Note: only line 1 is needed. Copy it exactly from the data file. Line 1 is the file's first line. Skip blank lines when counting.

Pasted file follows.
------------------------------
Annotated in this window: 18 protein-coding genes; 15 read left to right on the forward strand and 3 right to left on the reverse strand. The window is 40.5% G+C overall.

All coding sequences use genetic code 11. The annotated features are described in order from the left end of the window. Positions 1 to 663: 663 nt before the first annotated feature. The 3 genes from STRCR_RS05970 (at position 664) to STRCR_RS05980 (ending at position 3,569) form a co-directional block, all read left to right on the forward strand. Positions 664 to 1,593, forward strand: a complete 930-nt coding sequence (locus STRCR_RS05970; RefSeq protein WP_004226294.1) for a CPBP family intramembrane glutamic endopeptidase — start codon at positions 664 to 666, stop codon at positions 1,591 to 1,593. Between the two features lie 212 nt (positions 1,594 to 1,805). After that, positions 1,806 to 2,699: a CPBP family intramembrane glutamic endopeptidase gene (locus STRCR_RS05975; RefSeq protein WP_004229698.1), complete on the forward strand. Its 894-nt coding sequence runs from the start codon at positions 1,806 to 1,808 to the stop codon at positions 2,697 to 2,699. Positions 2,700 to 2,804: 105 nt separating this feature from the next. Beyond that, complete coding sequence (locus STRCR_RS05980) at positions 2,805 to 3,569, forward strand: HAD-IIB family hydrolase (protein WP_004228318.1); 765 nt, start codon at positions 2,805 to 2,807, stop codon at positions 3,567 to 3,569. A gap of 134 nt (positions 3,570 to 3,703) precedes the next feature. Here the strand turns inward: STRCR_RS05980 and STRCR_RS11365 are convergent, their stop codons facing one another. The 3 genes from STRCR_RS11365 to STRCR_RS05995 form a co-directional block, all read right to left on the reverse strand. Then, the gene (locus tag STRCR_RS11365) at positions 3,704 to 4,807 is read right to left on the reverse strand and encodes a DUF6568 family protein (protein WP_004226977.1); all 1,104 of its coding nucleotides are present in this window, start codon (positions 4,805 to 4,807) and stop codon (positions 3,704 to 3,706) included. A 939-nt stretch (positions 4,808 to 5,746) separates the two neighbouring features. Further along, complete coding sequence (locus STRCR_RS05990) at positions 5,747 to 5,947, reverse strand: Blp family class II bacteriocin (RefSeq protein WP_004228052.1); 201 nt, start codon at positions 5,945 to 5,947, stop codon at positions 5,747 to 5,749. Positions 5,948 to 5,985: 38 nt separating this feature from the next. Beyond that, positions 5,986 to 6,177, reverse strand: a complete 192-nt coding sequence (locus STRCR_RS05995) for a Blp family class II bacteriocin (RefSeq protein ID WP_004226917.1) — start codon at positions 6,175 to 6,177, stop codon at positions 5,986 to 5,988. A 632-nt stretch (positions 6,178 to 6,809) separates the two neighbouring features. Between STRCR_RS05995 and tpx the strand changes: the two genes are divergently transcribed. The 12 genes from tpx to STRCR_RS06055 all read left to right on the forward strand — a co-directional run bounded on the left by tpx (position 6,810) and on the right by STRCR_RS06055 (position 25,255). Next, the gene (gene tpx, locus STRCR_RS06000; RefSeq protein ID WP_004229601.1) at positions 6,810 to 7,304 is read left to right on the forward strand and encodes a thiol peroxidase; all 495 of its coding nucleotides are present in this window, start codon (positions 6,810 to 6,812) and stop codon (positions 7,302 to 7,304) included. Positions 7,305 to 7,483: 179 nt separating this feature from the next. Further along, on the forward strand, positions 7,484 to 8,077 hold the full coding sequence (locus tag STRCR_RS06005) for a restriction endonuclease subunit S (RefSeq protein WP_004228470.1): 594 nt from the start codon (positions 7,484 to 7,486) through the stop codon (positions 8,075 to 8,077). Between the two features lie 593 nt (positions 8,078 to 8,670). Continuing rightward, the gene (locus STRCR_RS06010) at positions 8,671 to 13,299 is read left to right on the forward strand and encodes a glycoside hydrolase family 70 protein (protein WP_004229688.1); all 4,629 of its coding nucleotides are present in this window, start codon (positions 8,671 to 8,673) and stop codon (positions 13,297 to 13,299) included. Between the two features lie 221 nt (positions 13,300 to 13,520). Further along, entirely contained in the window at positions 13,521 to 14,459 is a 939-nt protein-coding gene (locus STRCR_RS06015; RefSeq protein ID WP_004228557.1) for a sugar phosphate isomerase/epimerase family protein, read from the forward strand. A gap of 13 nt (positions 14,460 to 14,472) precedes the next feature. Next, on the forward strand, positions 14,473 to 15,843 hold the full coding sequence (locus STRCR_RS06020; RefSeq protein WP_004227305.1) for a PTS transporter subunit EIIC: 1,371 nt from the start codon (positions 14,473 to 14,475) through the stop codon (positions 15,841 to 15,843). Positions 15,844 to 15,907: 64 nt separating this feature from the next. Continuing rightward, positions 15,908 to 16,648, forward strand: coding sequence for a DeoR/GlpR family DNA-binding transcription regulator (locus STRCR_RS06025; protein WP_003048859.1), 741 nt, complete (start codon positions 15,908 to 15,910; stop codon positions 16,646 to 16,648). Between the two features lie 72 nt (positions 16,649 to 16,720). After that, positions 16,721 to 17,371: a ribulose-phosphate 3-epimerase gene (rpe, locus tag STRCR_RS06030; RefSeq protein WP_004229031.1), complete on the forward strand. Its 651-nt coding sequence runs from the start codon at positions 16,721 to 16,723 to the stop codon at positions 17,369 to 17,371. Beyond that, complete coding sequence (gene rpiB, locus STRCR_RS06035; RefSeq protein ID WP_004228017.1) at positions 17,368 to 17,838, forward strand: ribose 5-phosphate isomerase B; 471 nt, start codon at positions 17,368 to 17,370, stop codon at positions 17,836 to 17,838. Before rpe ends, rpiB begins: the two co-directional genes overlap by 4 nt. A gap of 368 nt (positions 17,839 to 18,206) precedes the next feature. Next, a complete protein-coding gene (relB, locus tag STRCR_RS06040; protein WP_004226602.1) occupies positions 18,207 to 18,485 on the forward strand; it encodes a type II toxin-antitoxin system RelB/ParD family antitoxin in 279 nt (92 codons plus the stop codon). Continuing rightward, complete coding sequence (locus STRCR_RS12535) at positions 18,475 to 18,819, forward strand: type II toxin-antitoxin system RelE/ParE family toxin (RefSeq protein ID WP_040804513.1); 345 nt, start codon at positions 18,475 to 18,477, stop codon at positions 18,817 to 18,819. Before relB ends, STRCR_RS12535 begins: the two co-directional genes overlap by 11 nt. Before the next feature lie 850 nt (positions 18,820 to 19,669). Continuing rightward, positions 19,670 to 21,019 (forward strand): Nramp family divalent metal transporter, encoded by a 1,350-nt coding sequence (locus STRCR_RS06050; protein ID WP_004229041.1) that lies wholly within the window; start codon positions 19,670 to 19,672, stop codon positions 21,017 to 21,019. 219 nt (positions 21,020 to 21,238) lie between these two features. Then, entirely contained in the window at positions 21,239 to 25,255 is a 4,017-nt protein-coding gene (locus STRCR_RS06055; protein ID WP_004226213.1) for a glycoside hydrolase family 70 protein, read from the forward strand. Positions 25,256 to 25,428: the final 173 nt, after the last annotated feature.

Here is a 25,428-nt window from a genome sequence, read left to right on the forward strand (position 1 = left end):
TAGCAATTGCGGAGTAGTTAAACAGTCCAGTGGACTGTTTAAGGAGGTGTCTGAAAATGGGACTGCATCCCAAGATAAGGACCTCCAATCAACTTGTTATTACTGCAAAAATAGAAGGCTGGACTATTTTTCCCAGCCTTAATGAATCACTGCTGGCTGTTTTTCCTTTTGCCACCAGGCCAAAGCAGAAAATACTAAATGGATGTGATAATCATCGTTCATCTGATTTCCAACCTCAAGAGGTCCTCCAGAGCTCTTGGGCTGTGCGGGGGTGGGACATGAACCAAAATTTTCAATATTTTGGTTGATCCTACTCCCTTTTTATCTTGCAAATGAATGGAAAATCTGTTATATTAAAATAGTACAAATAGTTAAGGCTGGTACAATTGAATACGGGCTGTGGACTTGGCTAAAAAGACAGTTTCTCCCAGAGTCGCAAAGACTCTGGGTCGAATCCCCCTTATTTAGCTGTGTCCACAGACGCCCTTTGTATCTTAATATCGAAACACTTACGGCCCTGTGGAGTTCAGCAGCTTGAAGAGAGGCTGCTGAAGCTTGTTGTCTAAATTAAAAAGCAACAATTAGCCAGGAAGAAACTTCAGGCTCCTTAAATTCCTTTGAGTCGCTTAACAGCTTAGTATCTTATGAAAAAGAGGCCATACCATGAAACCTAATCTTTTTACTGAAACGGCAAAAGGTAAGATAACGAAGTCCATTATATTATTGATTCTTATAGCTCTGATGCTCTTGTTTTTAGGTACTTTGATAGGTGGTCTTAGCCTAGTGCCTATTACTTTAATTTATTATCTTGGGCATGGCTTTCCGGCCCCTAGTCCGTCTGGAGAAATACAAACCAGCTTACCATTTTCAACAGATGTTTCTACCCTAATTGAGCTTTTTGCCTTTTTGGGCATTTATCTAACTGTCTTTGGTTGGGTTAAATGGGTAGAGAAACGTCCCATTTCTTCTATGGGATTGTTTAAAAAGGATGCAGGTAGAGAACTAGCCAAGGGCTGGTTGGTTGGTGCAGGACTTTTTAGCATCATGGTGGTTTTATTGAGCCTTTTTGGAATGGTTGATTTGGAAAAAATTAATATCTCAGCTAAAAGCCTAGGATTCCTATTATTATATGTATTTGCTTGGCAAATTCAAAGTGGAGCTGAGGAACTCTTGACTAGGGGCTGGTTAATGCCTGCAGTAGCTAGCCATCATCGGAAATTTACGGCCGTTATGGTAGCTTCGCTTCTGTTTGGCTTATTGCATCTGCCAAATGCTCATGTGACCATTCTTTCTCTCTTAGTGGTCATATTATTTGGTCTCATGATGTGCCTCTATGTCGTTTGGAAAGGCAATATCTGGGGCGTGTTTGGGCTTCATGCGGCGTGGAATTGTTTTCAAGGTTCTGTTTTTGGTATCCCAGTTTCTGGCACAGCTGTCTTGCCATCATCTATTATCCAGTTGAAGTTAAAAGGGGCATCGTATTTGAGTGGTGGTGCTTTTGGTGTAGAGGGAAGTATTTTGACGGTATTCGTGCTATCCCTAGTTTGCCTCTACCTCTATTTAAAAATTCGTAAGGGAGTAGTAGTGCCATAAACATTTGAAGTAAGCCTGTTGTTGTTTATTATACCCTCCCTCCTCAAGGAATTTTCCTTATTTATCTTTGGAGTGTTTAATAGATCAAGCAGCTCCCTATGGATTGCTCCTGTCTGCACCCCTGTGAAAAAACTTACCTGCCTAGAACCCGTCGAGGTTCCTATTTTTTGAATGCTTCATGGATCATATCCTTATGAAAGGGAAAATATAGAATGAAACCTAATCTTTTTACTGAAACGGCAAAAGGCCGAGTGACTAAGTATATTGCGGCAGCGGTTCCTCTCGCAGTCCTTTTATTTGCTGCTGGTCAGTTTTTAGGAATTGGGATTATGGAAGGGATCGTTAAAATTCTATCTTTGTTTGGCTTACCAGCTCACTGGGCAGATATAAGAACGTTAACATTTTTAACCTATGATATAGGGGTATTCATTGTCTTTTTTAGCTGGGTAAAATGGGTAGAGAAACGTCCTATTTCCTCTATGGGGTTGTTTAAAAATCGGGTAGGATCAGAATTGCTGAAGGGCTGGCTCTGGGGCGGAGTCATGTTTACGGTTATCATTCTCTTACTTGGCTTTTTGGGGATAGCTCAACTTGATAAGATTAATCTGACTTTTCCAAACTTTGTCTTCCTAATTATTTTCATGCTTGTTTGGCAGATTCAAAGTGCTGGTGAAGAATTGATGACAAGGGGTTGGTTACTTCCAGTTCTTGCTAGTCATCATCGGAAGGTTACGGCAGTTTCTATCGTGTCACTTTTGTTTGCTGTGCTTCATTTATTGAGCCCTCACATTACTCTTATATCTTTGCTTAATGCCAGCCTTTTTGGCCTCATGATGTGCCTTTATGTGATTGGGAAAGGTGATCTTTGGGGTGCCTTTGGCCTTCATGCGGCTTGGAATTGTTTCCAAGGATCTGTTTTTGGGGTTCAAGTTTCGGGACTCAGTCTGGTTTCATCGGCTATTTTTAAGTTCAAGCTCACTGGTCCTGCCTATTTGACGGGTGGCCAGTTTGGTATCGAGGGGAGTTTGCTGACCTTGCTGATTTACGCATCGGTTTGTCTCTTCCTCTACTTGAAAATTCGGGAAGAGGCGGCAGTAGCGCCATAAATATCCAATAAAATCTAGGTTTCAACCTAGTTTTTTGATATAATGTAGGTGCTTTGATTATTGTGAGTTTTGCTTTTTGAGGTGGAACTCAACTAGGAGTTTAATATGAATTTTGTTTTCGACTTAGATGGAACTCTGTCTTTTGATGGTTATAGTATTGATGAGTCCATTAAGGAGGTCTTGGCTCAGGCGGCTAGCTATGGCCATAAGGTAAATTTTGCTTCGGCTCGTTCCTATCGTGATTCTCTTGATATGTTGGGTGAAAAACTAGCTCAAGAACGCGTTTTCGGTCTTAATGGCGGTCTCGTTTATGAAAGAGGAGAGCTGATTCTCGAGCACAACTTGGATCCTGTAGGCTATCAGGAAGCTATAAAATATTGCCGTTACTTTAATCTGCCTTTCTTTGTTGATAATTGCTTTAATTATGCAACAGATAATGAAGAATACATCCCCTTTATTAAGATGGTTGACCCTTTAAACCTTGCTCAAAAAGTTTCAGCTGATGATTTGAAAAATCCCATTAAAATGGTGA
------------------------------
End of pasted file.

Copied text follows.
Annotated in this window: 18 protein-coding genes; 15 read left to right on the forward strand and 3 right to left on the reverse strand. The window is 40.5% G+C overall.